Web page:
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New Wolsey spreads some musical sparkle with Little Miss Sunshine

PUBLISHED: 11:23 22 May 2019 | UPDATED: 11:41 22 May 2019

Little Miss Sunshine successfully makes the leap from screen to stage at the New Wolsey Theatre Photo: Manuel Harlan

Little Miss Sunshine successfully makes the leap from screen to stage at the New Wolsey Theatre Photo: Manuel Harlan

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Little Miss Sunshine, by James Lapine and William Finn, New Wolsey Theatre, until May 25.

Little Miss Sunshine successfully makes the leap from screen to stage at the New Wolsey Theatre Photo: Manuel HarlanLittle Miss Sunshine successfully makes the leap from screen to stage at the New Wolsey Theatre Photo: Manuel Harlan

Basing a new musical on a well-loved independent movie is a risky business - after all the qualities that made the original so attractive, the originality of its characters and the quirkiness of its storytelling, means that it is very hard to replicate that feel in another format.

Happily, this faithful remoulding of the film into a literate, fantastically well-sung small-scale musical works like a charm. As with the original, the adult cast create a bizarre collection of off-centre eccentrics and slightly damaged family members, who we all grow to love, but the show stands or falls on the casting of seven year old Olive, the young daughter who is entered into the Little Miss Sunshine contest and is coached by her loving, if rather disreputable grandfather.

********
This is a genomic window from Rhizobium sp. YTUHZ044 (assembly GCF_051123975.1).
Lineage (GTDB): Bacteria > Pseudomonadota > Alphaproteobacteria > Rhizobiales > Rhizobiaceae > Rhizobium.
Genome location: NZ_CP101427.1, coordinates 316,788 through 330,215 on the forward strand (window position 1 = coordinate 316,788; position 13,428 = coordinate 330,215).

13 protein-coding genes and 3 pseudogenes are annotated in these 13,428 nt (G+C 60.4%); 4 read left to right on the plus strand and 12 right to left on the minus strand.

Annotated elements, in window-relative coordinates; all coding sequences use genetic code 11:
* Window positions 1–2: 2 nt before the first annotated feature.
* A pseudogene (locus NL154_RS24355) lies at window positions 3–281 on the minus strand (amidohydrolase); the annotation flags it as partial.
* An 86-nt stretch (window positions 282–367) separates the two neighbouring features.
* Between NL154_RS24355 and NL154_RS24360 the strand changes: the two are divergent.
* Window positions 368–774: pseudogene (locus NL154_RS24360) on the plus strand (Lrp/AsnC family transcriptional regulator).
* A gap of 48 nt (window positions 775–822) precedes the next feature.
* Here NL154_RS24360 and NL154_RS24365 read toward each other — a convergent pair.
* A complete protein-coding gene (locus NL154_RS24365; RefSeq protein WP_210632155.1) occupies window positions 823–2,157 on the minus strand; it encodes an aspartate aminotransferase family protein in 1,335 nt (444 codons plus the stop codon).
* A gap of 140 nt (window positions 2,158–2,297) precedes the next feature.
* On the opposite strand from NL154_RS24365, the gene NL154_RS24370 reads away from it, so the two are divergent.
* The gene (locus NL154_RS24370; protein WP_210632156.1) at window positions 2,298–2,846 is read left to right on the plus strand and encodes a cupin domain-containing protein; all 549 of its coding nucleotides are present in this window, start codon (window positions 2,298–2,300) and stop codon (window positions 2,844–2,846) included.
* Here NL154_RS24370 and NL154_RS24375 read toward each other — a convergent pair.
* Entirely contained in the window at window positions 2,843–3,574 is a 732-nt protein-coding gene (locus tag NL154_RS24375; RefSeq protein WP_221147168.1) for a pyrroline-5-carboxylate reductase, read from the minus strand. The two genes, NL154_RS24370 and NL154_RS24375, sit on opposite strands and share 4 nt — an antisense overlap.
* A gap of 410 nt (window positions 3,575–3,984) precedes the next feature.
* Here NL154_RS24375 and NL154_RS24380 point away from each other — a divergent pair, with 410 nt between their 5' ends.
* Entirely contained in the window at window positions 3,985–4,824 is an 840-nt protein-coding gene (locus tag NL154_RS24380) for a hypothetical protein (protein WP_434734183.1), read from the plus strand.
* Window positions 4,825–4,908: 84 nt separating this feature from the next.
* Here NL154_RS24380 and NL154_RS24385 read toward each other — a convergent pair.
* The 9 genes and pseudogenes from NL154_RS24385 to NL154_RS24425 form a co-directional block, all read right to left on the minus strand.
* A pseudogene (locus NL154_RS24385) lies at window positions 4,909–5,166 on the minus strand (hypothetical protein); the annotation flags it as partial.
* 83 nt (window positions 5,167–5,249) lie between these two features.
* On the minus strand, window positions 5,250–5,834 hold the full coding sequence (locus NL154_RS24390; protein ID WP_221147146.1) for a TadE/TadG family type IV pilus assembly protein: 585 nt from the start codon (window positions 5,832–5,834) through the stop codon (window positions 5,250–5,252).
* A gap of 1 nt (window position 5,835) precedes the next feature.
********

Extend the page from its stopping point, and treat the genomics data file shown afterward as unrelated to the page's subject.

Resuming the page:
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This current show has a future star in the making with Sophie Hartley Booth as the young Olive (although there will be other young actors playing the role during the run) who more than matches her richly drawn family: the loving and practical mother Sheryl (Lucy O'Byrne), the would-be self-help author father Richard (Gabriel Vick), the suicide survivor Frank (Paul Keating), the life-loving grandpa (Mark Moraghan) and her largely silent, would-be test pilot brother Dwayne (Sev Keoshgerian).

The book by Stephen Sondheim collaborator James Lapine does a good job of condensing the film's story into a tight two hours - without sacrificing the quirkiness and keeping the highlights. Sadly, William Finn's nicely crafted songs, which are beautifully sung and arranged, seem lovely in the moment but don't linger long in the memory (you certainly can't remember them as you leave the theatre) and strangely leave you unmoved in several emotional scenes.

Nevertheless the book and the performances are enough to recapture the appeal of the film. Sophie Hartley Booth as Olive steals every scene she is in while Lucy O'Byrne is the living heart of the family and Mark Moraghan relishes every moment he is on stage as the dodgy granddad.

Mehmat Ergen directs with pace and economy and makes good use of the revolve and a cleverly compact VW camper van to take us on an atmospheric road trip quite like no other.

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